Course Hero. "The Return of the Native Study Guide." Course Hero. 11 Dec. 2017. Web. 21 Feb. 2018. <https://www.coursehero.com/lit/The-Return-of-the-Native/>.
Course Hero. (2017, December 11). The Return of the Native Study Guide. In Course Hero. Retrieved February 21, 2018, from https://www.coursehero.com/lit/The-Return-of-the-Native/
(Course Hero, 2017)
Course Hero. "The Return of the Native Study Guide." December 11, 2017. Accessed February 21, 2018. https://www.coursehero.com/lit/The-Return-of-the-Native/.
Course Hero, "The Return of the Native Study Guide," December 11, 2017, accessed February 21, 2018, https://www.coursehero.com/lit/The-Return-of-the-Native/.
It is June 25, exactly six months after the mummers' play celebrating Christmas and the return home to Egdon Heath of "the native," Clym Yeobright. Mrs. Yeobright has declined to attend the wedding ceremony of her son Clym and Eustacia Vye. Damon Wildeve visits, asking after the item Thomasin was to fetch that day, though he knows not what it is. Mrs. Yeobright decides not to give him the large sum of money, which she intends to be divided by Thomasin and Clym. She doubts Wildeve's honesty. Insulted, but protective as always of his pride and self-image, Wildeve sulkily withdraws.
Instead of Wildeve, Mrs. Yeobright commissions Christian Cantle to deliver the money. This decision, however, turns out to be a serious mistake. Hardy has already introduced Christian as a man of limited mental capacity and judgment. It is he, for example, who is at the center of the "no moon, no man" superstition about marriage in Book 1. He is also the narrator of Susan Nunsuch's "witchcraft" attack on Eustacia in Book 3. In an ironic situation, Mrs. Yeobright's choice of Christian as a courier founders on the meddling of the man she had rejected for the mission: Damon Wildeve.
On his way to Mistover, Christian encounters several locals who are on their way to a raffle, which is a dicing game, at the Quiet Woman. They convince Christian to join them, overcoming his fears of cost and immorality. At the raffle Christian makes a winning roll of the dice and wins a gown-piece. He is embarrassed, having no wife or sweetheart to give it to, but also mystified by the dice and having won something. He accidentally reveals to Wildeve that he is carrying money to Thomasin. Wildeve decides to accompany Christian to Mistover.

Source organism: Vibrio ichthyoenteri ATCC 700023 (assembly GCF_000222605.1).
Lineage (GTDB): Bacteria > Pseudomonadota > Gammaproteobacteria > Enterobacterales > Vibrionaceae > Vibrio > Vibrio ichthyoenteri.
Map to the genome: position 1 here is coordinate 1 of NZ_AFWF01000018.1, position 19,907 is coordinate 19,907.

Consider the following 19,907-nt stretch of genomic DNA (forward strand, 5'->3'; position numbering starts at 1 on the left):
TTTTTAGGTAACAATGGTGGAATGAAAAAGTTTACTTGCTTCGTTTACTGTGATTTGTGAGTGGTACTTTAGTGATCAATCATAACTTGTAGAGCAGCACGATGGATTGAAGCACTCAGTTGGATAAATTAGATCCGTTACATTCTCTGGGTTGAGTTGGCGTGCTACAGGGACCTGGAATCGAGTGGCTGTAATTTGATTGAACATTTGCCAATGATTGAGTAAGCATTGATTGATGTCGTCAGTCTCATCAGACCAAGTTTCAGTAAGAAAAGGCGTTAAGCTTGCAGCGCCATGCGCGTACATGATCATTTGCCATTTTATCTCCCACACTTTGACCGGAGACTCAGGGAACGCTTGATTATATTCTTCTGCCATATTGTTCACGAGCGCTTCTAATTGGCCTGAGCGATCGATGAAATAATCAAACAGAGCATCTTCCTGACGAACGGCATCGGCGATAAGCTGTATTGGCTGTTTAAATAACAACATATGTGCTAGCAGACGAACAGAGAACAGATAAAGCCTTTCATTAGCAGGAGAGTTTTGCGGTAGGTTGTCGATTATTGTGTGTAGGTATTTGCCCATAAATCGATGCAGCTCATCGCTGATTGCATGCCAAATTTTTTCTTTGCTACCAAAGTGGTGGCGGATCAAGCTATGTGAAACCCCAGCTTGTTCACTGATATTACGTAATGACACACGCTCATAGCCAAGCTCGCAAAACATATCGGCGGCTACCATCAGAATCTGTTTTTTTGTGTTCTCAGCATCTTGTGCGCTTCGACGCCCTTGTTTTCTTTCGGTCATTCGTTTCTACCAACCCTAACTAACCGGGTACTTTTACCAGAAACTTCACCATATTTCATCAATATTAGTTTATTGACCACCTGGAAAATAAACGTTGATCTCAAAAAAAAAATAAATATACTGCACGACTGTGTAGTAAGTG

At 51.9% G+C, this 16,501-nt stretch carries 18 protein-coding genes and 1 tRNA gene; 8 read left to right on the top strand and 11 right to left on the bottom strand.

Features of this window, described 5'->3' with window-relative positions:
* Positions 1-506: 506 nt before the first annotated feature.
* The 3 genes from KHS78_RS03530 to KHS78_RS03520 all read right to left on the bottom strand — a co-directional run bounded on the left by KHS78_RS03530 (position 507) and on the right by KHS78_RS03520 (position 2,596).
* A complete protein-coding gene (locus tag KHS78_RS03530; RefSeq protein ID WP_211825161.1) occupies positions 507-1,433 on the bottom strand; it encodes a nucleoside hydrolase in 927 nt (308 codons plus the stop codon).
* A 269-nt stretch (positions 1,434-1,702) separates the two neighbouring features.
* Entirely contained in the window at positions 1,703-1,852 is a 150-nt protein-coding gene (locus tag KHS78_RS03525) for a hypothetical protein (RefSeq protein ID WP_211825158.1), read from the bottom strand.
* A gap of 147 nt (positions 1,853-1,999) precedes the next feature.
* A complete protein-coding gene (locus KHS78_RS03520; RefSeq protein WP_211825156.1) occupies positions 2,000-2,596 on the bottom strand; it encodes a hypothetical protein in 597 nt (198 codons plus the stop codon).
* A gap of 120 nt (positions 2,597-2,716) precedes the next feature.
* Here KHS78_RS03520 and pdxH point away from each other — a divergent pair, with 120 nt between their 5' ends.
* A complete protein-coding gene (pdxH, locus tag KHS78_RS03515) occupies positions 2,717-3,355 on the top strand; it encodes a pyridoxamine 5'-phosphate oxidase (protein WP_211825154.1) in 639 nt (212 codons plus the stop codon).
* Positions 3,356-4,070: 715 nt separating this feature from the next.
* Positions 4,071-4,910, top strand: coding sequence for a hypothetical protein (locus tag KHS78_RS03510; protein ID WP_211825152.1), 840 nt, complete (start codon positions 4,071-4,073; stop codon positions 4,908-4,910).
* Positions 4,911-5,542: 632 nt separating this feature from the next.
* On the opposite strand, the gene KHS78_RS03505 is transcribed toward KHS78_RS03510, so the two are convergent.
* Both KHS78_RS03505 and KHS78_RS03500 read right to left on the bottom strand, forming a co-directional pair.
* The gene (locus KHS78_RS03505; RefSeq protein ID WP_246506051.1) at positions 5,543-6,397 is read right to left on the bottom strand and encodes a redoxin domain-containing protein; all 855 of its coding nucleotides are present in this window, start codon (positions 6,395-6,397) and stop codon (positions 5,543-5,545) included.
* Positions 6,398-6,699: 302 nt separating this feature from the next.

On their walk to Mistover, Wildeve stops at Rainbarrow and tempts Christian with tales of fortunes won by gamblers. They play dice on a flat stone. After Christian loses his own money, he bets with the money Mrs. Yeobright entrusted to him. He reasons that if he wins he will have the money to give Thomasin, and if he loses the money goes to its "lawful owner," her husband. After losing Thomasin's money, Christian goes on to bet with and lose Clym's money, too. Christian leaves distraught. As Wildeve prepares to go home, he sees the reddleman approaching.
Diggory Venn has been unobtrusively observing the gambling match between Damon Wildeve and Christian Cantle. He takes Christian's place next to the stone and challenges Wildeve. In a suspenseful rematch, Diggory wins all the money back from Wildeve that the latter had won from Cantle.
After the gambling, Wildeve and Diggory see the lights of carriages coming down from Mistover. Wildeve withdraws, and Diggory waits for the carriages. The first contains the newlyweds. Seeing them together, "Wildeve forgot the loss of the money at the sight of his lost love." Diggory briefly talks with the couple, who tell him Thomasin will be following. He waits, and mistakenly gives to Mrs. Wildeve the entire inheritance that was to be divided between her and Clym.
Gambling and dice, symbolizing chance, are a potent symbol of Hardy's outlook on human life and fortunes. Much of our lives, according to Hardy, follows a pattern fundamentally outside our own control. Destiny lays down a series of irrational and incomprehensible twists and turns that are useless for us to protest or attempt to control. As Christian Cantle innocently but significantly exclaims in Chapter 7, "What curious creatures these dice be—powerful rulers of us all, and yet at my command!" A little later on, Christian speculates to Wildeve that the dice may be "the devil's playthings."
The gambling scene is one of the most suspenseful action sequences in the novel. At first Damon and Christian face off, and then Diggory Venn comes into to the picture. Hardy uses the changing lights, first from the lantern and later from glowworms, to augment the changing moods of the scene. Similarly, the interventions of wildlife including heath croppers and moths help to lend a fateful feeling to the action.
Whereas Christian Cantle is entrapped by stories of sudden, miraculous wealth, Wildeve falls victim, in turn, to the same sort of delusion when Diggory Venn enters the picture. As Hardy drily remarks, "Gambling is a species of amusement which is much more easily begun with full pockets than left off with the same." In Chapter 8 Hardy adeptly converts the "little flat stone" serving as a table surface for the gamblers into another symbol: the arena of a battlefield in the struggle of life itself. The gamblers' play becomes more and more desperate.
Eventually, when Diggory has defeated Wildeve, Hardy adds one final touch in a foreshadowing of the coming ironic situation at the end of the Book 3. Diggory Venn gives the entire sum of money to Thomasin because he is unaware that Mrs. Yeobright had intended half of it for Clym. By so doing, Diggory unintentionally sets in motion "more misfortune than treble the loss in money value could have done."